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Genetic screening laboratory opens

  • CRAIG T. KOJIMA / CKOJIMA@STARADVERTISER.COM
    Timothy Donlon has opened Ohana Genetics, which provides cytogenetic tests that diagnose diseases such as cancer and leukemia. On the screen behind him is a karyotype, or image of chromosomes.
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A Honolulu-based geneticist has opened the state’s only laboratory to do genetic testing for chromosomal abnormalities, a specialized screening that typically takes two weeks, including time to send samples to the mainland.

Timothy Donlon launched Ohana Genetics to reduce turnaround time of cytogenetic tests, which examine cells and chromosomes to diagnose diseases, to between two to three days, he said.

The service is particularly of interest to people awaiting a diagnosis for a serious disease, such as cancer or leukemia.

"Here it’s awful; you can imagine having to wait that long for a diagnosis," said Donlon, who is spending nearly $1 million to establish the lab, which opened Jan. 3 in the Medical Arts Building on South King Street.

He is negotiating contracts with a number of clients and is already screening samples from Tripler Army Medical Center and Kuakini Medical Center, where he oversees its research genetics lab.

"You’re getting your diagnosis earlier, so whatever needs to be done, that can be started sooner," said Donda Spiker, Kuakini spokeswoman. "It’s a timesaver, so the quality of life for the patient is improved because they don’t have to wait as long."

Donlon, who previously directed a genetics lab at the Queen’s Medical Center, has been a geneticist for 33 years, and completed a specialized certification through the American College of Medical Genetics. The lab is certified by the state’s Clinical Laboratory Improvement Act program, which monitors testing license requirements.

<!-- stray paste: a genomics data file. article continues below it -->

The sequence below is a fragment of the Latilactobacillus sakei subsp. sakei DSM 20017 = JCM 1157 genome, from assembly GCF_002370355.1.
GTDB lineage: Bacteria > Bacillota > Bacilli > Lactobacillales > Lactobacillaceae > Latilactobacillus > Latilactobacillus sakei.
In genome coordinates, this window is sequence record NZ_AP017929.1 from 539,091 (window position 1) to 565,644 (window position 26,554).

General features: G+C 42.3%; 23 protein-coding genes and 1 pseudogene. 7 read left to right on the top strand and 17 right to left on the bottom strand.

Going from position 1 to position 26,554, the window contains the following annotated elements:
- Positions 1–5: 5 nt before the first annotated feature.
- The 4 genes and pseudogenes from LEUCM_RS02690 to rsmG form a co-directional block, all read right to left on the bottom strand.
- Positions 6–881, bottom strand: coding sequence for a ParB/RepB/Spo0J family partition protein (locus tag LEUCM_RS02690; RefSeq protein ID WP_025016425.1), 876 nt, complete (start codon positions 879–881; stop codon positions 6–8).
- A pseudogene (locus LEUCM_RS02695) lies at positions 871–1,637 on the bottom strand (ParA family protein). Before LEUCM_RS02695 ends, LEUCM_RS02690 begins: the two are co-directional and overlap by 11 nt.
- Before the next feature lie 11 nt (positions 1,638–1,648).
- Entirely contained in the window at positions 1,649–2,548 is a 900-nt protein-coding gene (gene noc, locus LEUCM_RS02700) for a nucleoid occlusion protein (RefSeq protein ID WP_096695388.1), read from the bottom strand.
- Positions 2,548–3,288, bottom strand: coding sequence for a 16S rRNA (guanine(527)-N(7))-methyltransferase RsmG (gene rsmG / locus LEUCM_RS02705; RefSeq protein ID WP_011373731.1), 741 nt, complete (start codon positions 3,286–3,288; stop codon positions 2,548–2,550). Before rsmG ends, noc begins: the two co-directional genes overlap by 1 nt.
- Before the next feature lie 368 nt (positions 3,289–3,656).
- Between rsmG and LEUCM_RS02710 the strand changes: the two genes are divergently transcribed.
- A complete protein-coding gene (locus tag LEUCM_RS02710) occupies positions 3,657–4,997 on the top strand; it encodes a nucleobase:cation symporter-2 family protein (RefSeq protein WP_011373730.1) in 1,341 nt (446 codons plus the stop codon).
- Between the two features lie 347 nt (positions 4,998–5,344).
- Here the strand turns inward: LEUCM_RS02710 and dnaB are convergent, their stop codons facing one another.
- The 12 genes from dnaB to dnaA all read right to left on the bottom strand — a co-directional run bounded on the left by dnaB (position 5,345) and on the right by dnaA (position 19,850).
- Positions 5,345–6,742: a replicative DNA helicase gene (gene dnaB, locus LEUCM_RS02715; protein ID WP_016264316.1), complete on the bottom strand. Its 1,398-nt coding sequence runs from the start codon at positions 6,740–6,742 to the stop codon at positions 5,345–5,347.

"The goal is to keep everything from becoming outsourced to the mainland and retain technology jobs in Hawaii," he said.

The clinic has four employees. Donlon plans to hire another four workers in the next year.

Other local providers such as Clinical Laboratories of Hawaii LLP and Diagnostic Laboratory Services Inc. use molecular methods to screen for infectious diseases and do not test for inherited genetic conditions. Queen’s also does DNA testing, focusing on cancer patients. It closed its genetics lab last April.

"This is very specialized, what Dr. Donlon is running," said Matthew Bankowski, director for the clinical and molecular microbiology and infectious disease lab at Diagnostic Laboratory Services. "We do genetic testing in the sense of looking at genes of bacteria viruses. He can look for specific mutations in human cells."

Donlon will be part of a Hawaii Public Television NOVA episode called "Can We Slow Aging?" on Wednesday about a gene that allows researchers to identify people who will likely live to an extreme old age.

He and a group of Kuakini researchers discovered the gene after collecting blood samples since 1965 from local Japanese men as part of the Honolulu Heart program.

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